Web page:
IMF warns Asia to act early on rapidly-aging population

By VnExpress, Reuters   May 9, 2017 | 08:37 am GMT+7
IMF warns Asia to act early on rapidly-aging population
Senior residents exercise by Hoan Kiem Lake in Hanoi. Photo by Vietnam News Agency/Viet Thanh
Asia has enjoyed substantial demographic dividends, but the growing number of elderly is set to create a 'tax' on growth.

The International Monetary Fund called on Asian economies to learn from Japan's experience and act early to cope with rapidly ageing populations, warning that parts of the region risk "getting old before becoming rich."

Asia has enjoyed substantial demographic dividends in the past decades, but the growing number of elderly is set to create a demographic "tax" on growth, the IMF said in its economic outlook report for the Asia-Pacific region on Tuesday.

"Adapting to aging could be especially challenging for Asia, as populations living at relatively low per capita income levels in many parts of the region are rapidly becoming old," the report said. "Some countries in Asia are getting old before becoming rich."

The population growth rate is projected to fall to zero for Asia by 2050 and the share of working-age people - now at its peak - will decline over the coming decades, the report said.

The share of the population aged 65 and older will increase rapidly and reach close to two-and-a-half times the current level by 2050, it said.

That means demographics could subtract 0.1 percentage point from annual global growth over the next three decades, it said.

In Vietnam, people aged 60 or older currently represent about 10.5 percent of the country’s population of over 90 million, according to official data.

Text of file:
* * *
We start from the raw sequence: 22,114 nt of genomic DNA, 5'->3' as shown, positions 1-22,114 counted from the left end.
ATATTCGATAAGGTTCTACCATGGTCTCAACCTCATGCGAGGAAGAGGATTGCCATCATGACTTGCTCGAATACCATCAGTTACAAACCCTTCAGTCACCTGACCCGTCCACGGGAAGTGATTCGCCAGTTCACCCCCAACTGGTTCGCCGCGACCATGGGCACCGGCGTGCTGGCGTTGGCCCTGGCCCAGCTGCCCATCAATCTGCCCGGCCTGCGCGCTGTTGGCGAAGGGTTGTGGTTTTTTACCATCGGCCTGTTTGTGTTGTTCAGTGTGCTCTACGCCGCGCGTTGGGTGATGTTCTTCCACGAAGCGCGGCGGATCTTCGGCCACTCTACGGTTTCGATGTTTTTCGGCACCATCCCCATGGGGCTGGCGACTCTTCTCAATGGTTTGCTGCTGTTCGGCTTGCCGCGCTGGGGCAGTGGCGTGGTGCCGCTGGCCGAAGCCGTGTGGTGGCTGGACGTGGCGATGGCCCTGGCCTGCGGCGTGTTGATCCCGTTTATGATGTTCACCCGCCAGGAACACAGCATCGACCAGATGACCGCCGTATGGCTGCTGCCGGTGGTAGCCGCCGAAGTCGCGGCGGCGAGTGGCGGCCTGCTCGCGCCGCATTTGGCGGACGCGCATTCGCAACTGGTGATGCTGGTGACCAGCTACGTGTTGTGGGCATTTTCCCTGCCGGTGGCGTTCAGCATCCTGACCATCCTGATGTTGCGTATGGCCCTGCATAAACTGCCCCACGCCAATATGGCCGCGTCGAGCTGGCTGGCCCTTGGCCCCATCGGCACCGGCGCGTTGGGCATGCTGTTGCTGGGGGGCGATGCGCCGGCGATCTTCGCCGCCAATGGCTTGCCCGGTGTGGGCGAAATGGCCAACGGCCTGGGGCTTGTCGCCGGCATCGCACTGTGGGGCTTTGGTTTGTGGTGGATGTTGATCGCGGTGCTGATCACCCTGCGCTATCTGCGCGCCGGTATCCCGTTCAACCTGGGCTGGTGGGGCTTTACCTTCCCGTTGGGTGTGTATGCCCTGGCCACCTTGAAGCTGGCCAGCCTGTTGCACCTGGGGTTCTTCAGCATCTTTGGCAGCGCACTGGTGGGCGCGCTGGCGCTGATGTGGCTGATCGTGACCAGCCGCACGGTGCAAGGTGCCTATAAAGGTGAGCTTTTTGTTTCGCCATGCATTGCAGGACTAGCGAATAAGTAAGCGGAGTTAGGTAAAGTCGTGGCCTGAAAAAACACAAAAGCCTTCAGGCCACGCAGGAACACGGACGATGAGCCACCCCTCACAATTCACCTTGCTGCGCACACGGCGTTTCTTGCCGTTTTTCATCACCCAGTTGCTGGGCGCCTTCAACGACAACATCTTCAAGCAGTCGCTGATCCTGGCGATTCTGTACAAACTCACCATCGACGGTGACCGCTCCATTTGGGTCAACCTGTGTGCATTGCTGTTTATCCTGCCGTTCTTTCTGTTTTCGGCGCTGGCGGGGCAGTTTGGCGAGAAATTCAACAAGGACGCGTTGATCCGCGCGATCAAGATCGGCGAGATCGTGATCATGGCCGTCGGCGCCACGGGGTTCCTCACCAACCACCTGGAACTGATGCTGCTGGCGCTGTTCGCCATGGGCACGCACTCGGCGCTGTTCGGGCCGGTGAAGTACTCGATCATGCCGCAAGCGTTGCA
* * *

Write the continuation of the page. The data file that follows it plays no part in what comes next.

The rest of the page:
Vietnam’s golden population is estimated to last about 30 years from 2010 to 2040. But due to a lower birthrate and longer life expectancy, Vietnam is aging rapidly and the working-age population is shrinking.

Labor officials have warned that Vietnam's working-age population will shrink so quickly that by 2030 one in six Vietnamese will be over 60 years old, and one in four of the population will be 60 or older by 2060.

The challenges are particularly huge for Japan, which faces both an ageing and shrinking population. Its labor force shrank by more than 7 percent in the past two decades, the IMF said.

The high percentage of its citizens living on pensions may be behind Japan's excess savings and low investment, which are weighing on growth and blamed in part for keeping inflation below the Bank of Japan's 2 percent target, the report said.

"Japan's experience highlights how demographic headwinds can adversely impact growth, inflation dynamics and the effectiveness of monetary policy," it said.

The IMF called on Asian nations to learn from Japan's experience and deal with demographic headwinds early, such as by introducing credible fiscal consolidation plans, boosting female and elderly labor force participation, and revamping social safety nets.


Vietnam has reached the peak of its working-age population share but it's average income level is very low compared to advanced economies and many other regional peers. Graphic by IMF

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